L6NRG is based in Bozeman, MT. L6NRG is acquiring Lands for Oil & Gas exploration and Oil Investments in the State and contiguous states of North Dakota and Wyoming
L6NRG is exploring OIL & GAS in Western United States, close to the Canadian border and in North Dakota, where Oil drilling has been booming for the past 10 years. The company has made an investment and acquired land in the Uinta County in Wyoming close to the Utah State line.
Montana explorations is set for Spring 2018. North Dakota and Wyoming should follow as early as Fall 2018 and early 2019
The Company is seeking to start exploitation of several wells and is planning on operating in Montana 12 wells by the end of 2018 and in excess of 30 by end 2019. The Company is scheduling a similar type of growth in North Dakota and Wyoming.
Vertical drilling allows an operator to contact approximately 100 feet of rock, straight down into a formation, which often limits the potential recovery of oil or gas which would flow into that length of pipe.
Vertical Drilling provides access to a well that is not faced horizontally at its deepest point. Extraction can only occur directly beneath the well head when using Vertical Drilling techniques. This application is quickly becoming outdated because of the recent advances in Directional (Horizontal) Drilling technology. Directional Drilling is far more efficient and environmentally-conscious, and just happens to be the preferred method for the oil and gas extraction industry.
Vertical drilling, a traditional method is cheaper than Horizontal and at a time of low price it makes sense to continue to exploit following this method especially in region that we know have large reserves.
Hydraulic fracturing, or “fracking,” is the process of extracting oil or natural gas from shale reservoirs. Hydraulic fracturing is a time-tested, proven technology that has been safely used in more than a million wells worldwide since 1940.
Hydraulic fracturing uses water pressure to create hairline fractures in rocks deep underground so oil or natural gas can flow.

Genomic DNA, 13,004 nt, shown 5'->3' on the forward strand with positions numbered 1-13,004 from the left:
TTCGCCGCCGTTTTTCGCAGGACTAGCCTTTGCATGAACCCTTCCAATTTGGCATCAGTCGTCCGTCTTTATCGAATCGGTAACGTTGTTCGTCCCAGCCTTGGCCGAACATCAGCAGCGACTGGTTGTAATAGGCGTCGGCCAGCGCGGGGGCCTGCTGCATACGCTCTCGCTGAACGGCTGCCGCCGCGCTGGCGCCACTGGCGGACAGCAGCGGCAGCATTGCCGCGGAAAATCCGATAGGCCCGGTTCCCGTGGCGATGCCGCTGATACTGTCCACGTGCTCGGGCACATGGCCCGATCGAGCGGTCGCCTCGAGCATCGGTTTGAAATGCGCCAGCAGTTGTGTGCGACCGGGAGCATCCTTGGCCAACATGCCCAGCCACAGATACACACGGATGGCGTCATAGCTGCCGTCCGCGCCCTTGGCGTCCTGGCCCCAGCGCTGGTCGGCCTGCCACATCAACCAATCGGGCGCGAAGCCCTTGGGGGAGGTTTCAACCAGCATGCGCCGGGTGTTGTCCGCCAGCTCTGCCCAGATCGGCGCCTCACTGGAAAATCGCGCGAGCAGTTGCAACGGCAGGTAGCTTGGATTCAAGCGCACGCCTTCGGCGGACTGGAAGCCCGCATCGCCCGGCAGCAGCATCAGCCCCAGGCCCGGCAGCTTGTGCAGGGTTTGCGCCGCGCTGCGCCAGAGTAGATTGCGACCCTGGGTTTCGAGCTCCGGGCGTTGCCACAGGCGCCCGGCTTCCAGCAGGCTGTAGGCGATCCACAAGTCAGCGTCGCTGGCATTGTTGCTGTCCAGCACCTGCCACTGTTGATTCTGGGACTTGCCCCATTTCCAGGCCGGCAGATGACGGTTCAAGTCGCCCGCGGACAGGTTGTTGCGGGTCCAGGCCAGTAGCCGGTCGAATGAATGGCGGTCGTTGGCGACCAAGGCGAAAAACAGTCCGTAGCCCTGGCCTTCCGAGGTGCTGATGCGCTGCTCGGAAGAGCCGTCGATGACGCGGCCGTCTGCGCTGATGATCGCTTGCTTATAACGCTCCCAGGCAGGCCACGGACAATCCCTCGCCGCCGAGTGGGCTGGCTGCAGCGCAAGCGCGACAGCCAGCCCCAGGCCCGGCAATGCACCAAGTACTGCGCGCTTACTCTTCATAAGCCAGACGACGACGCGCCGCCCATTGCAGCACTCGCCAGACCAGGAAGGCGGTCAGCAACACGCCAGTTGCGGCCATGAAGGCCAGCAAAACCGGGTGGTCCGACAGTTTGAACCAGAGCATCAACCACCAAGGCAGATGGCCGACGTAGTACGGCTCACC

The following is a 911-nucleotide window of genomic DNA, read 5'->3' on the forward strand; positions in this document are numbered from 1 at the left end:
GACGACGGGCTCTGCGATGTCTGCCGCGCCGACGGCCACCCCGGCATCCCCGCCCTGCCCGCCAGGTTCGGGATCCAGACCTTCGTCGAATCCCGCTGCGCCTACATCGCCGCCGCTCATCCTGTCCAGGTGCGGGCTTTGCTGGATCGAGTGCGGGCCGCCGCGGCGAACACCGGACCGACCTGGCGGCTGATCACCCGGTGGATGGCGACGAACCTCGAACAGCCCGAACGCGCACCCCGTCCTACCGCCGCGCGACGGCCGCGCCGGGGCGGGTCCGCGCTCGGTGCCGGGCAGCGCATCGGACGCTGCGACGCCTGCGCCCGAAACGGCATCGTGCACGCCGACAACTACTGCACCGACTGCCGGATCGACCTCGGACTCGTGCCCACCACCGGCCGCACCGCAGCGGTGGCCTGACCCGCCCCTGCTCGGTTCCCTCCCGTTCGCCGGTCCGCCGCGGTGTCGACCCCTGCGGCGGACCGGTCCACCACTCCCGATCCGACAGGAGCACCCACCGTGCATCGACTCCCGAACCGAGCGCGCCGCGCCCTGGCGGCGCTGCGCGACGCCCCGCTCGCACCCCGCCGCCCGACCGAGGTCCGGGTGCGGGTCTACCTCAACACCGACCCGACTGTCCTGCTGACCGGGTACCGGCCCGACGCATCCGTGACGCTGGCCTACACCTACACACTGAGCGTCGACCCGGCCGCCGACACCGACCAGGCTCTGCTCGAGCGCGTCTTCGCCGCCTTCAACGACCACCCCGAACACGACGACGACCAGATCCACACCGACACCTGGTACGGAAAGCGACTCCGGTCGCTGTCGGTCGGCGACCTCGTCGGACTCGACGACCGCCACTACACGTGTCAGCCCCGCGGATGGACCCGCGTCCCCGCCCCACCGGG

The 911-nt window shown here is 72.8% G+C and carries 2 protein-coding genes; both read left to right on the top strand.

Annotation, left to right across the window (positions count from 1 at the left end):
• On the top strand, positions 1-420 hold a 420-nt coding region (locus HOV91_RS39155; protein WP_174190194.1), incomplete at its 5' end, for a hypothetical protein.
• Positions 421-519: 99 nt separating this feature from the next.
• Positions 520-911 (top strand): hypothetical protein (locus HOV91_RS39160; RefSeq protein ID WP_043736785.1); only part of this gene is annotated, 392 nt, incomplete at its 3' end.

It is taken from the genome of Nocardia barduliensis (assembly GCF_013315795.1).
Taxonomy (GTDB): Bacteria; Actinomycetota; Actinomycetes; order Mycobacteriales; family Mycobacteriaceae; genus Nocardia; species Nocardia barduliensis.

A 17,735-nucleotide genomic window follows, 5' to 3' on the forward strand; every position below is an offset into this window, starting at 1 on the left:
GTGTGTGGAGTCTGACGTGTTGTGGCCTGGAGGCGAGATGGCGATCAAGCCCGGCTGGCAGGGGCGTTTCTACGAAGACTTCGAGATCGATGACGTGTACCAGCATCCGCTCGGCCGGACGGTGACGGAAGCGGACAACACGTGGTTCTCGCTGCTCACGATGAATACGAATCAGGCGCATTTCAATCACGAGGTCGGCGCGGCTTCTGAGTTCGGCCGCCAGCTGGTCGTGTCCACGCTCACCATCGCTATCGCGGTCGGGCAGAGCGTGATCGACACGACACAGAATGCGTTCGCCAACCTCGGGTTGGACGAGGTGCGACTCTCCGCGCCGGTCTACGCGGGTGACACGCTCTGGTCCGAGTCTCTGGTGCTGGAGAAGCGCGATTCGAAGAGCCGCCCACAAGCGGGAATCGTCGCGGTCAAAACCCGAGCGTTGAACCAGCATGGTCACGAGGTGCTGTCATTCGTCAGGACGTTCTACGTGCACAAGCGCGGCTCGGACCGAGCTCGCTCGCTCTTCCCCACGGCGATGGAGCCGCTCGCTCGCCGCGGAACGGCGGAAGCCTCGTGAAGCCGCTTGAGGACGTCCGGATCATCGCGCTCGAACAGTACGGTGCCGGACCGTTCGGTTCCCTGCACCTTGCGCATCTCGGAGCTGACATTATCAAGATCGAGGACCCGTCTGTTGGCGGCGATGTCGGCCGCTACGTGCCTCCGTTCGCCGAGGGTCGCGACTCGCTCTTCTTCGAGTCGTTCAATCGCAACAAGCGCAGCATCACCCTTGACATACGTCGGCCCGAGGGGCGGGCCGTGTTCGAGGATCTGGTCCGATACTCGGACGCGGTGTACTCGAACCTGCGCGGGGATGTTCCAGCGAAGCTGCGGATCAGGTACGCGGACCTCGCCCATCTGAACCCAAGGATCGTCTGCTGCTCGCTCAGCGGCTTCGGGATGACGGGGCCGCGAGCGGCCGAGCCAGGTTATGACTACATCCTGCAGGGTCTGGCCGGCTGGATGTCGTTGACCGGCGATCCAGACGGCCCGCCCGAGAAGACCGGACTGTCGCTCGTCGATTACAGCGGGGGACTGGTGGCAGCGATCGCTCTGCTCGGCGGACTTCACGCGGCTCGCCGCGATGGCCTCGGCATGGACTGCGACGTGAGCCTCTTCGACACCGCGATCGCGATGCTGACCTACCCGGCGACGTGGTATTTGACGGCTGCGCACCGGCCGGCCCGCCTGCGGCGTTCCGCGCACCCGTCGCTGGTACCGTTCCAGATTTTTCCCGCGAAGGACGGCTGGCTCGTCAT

The process involves drilling a mile or more below the surface, turning horizontal and continuing for several thousand more feet. Once the well is drilled, cased and cemented, small perforations are made in the horizontal portion of the well pipe, and a mix of water, sand and additives is pumped at high pressure to create fractures in the rock. The natural gas or oil then flows up the pipe to the surface.
Horizontal drilling, or essentially drilling sideways, is a true testament to engineering and scientific innovation. This technology enables to develop long-reach wells that can extend horizontally for miles underground. Through the use of horizontal drilling, multiple wells can be drilled from the same surface location and can develop a large area of the shale gas or oil resource, while using less land at the surface. This means higher recovery rates, maximizing returns from each well, and limiting the need to drill many vertical wells to access the same resource. horizontal drilling, is used to drastically increase production. Here, a horizontal well is drilled across an oil and gas formation, increasing production by as much as 20 times more than that of its vertical counterpart.
The technology is so advanced that drillers today can hit a target with precision, and use sensors to detect promising rock intervals within the formation, moving the drill string up or down or left or right.
There are two meanings of the term “shale oil.”
The first meaning of “shale oil” is tight oil contained in petroleum-bearing formations of low permeability, often shale or tight sandstone. Production from tight oil formations requires the same hydraulic fracturing process, and often uses the same horizontal well technology used in the production of shale gas.
The other meaning of "oil shale" refers to synthetic crude oil derived from oil shale rock fragments rich in kerogen. Kerogen oil is an abundant resource containing organic-rich matter that is the source material for petroleum. This form of oil shale is produced by pyrolysis, hydrogenation or thermal dissolution. These processes convert the organic matter within the rock (kerogen) into synthetic oil and gas.
Oil was first discovered in Montana in 1892.
The Bakken Formation is a rock unit occupying about 200,000 square miles (520,000 km2) of the subsurface of the Williston Basin, underlying parts of Montana, North Dakota, Saskatchewan and Manitoba. The formation was initially described by geologist J.W. Nordquist in 1953. The formation is entirely in the subsurface, and has no surface outcrop. It is named after Henry Bakken, a farmer in Tioga, North Dakota, who owned the land where the formation was initially discovered, during drilling for oil. The Bakken field holds an estimated 4 billion barrels of oil.
There are at least 45 named oil fields in Montana according to the U.S. Geological Survey. Montana had almost 1% of U.S. proved petroleum reserves, but potential recoverable resources in the state could be much greater. Montana produces nearly 1% of the nation's crude oil. Production is concentrated in the northeastern part of the state near the North Dakota border. Montana's Elm Coulee field was initially the most prolific oil field in the Williston Basin, a geologic basin that spreads from eastern Montana into North Dakota and Canada. Recently, production rebounded as drilling activity increased in northeastern Montana's portion of the Williston Basin.